Ewch i’r prif gynnwys

Uniting to solve the mystery of mental health

17 Mai 2013

Professor Mike Owen
Professor Mike Owen

University neuroscientists, stem cell biologists, psychologists and psychiatrists are set to break down scientific barriers in a bid to solve the mystery of mental illness and help develop new treatments.

A team from the University's Neuroscience and Mental Health Research Institute have secured a £5.2M Wellcome Trust Strategic Award to help combine the latest findings in genetics, brain imaging, animal models and stem cells.

By developing a novel approach - combining human, animal and cellular experiments for the first time - the Cardiff team hope to gain new understanding on how specific genetic risk factors impact on the brain and behaviour.

"Recent findings in genetics have advanced our understanding of mental illness and major psychiatric disorders in important new ways," according to Professor Mike Owen, School of Medicine, who leads the research.

"We now know that that disorders like schizophrenia, attention deficit hyperactivity disorder share some of the same genetic risk factors.

"They also point to an important role in these disorders for abnormalities in synapses – the structures through which brain cells communicate with each other.

"The next step in understanding these disorders is to take the genetic findings and trace them into how the brain functions and influences behaviour by harnessing recent advances in neurosciences and stem cell research," he added.

Cardiff has assembled a team of scientists with complementary expertise in psychiatry and neuroscience from across the Schools of Medicine, Biosciences and Psychology.

Professor Jeremy Hall, School of Medicine, a recently appointed Professor of Psychiatry and Neuroscience said: "We now have a wonderful opportunity to take forward our understanding and treatment of disabling disorders such as schizophrenia and autism. We believe an integrated approach is essential to understanding these complex disorders.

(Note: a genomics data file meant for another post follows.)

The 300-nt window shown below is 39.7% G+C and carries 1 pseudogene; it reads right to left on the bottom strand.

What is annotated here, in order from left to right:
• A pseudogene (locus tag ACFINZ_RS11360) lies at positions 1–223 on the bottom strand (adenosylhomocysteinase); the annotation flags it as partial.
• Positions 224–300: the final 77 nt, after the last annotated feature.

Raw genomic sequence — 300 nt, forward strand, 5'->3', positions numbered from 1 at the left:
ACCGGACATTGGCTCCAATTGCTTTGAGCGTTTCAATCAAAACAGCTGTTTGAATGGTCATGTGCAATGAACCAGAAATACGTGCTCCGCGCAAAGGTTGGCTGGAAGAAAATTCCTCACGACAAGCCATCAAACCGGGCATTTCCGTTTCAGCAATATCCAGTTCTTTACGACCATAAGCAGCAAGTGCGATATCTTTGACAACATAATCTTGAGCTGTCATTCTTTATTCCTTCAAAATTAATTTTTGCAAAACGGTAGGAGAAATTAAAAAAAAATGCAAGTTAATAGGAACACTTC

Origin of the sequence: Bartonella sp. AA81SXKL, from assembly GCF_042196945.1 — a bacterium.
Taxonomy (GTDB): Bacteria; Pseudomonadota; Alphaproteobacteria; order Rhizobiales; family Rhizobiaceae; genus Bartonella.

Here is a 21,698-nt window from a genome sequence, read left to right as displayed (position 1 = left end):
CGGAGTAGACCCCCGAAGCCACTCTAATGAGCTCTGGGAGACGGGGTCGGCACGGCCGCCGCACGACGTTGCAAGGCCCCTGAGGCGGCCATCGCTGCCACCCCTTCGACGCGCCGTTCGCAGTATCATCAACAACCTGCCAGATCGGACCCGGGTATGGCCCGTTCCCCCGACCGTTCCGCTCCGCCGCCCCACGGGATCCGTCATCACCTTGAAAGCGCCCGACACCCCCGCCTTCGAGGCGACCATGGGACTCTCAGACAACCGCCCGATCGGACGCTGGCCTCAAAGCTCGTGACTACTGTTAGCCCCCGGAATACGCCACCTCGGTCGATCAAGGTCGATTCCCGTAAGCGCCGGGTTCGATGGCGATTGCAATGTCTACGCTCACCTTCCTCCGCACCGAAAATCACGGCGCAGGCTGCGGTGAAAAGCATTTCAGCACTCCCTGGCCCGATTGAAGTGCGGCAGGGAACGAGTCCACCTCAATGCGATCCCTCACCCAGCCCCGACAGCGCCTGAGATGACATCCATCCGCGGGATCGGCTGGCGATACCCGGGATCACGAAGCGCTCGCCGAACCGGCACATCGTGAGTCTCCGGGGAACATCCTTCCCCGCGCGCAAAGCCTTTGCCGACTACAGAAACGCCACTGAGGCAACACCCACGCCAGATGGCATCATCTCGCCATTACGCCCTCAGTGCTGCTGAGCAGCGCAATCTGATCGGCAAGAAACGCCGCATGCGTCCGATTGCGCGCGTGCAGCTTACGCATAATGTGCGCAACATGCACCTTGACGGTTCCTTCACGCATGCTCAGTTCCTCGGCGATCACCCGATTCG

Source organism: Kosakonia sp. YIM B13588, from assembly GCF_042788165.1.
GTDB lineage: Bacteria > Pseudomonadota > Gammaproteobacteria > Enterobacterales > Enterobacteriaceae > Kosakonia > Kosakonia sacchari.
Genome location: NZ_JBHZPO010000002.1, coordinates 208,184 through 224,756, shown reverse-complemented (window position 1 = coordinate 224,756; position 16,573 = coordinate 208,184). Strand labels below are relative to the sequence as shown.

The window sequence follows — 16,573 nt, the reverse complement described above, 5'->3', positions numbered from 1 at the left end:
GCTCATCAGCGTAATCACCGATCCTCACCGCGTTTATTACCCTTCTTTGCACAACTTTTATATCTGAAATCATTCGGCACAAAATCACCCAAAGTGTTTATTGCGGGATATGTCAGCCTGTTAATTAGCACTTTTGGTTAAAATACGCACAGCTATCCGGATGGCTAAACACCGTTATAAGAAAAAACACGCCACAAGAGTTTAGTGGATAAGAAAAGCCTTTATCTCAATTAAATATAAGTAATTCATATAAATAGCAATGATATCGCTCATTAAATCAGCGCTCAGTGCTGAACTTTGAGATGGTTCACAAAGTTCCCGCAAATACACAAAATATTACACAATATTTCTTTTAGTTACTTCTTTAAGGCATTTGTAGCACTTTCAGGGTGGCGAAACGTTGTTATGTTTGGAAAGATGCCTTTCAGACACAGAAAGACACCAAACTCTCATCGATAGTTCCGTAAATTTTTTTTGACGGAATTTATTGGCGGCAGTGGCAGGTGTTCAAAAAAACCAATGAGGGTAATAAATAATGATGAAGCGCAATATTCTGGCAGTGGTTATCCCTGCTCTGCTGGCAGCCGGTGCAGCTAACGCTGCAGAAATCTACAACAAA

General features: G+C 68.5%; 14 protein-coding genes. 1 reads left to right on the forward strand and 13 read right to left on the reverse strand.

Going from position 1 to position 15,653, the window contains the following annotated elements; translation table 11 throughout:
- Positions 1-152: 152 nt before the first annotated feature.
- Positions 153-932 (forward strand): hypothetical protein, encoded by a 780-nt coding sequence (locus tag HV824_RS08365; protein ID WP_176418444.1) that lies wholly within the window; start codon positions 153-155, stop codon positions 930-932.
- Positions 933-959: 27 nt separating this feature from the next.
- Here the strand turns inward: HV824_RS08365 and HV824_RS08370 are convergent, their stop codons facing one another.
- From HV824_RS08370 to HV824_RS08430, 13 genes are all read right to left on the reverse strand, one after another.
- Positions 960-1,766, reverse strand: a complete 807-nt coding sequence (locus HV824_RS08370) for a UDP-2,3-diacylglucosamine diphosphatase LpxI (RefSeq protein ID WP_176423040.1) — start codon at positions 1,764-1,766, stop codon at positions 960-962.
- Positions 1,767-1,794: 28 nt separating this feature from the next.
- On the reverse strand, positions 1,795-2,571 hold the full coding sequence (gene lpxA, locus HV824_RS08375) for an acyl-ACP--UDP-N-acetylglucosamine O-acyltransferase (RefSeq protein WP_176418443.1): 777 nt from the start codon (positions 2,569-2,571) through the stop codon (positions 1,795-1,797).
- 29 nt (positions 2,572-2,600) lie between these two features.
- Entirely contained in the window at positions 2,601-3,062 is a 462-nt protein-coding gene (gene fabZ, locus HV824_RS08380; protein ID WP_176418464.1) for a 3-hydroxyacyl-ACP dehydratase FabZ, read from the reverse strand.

"We will therefore investigate the effects of genetic risk for mental illness in cells, model systems and patients. In our model systems we aim to work out how genetic factors change the way nerve cells communicate with each other, and the impact this has on brain circuits. This will provide us with a platform for designing much better treatments for these conditions."

Professor Lawrence Wilkinson, School of Psychology, whose research is focused on how genetic and epigenetic mechanisms influence the way the brain functions, said: "Understanding what goes wrong in brain disorders, such as schizophrenia, is a big challenge needing a big response from the best neuroscientists in the UK.

"What excites me about this new approach is the way it is going to allow us to examine the biology of these complex brain disorders at multiple levels, starting with genetic changes in people that make them more vulnerable to disease, and then getting to grips - using animal models and brain cells grown in the test-tube - with exactly how these genetic changes lead to a brain not working properly.

"We will then translate these findings back to patients so we can clear the fog that surrounds our current understanding of mental disorders and find better ways of fixing them."

Professor Adrian Harwood, School of Biosciences, who leads research into the emerging field of cellular pharmacology, which examines the interaction of psychotropic drugs in cells added: "Researchers are desperate for clinically relevant cell systems to study disease mechanisms and develop new drug therapies.

"This offers an unprecedented opportunity to close this gap and investigate this major human condition at the cell and molecular level."

By working across and integrating these different research areas, the team hope it will offer new understanding and eventually lead to new treatments for psychiatric disorders.

Dr John Williams, Head of Neuroscience and Mental Health at the Wellcome Trust, said: "Although mental health disorders affect as many as one in four people, we've made relatively little progress in our understanding of these diseases and how to treat them in several decades.

"This project will help us to start to really get to grips with the genetic and biological problems underlying the conditions."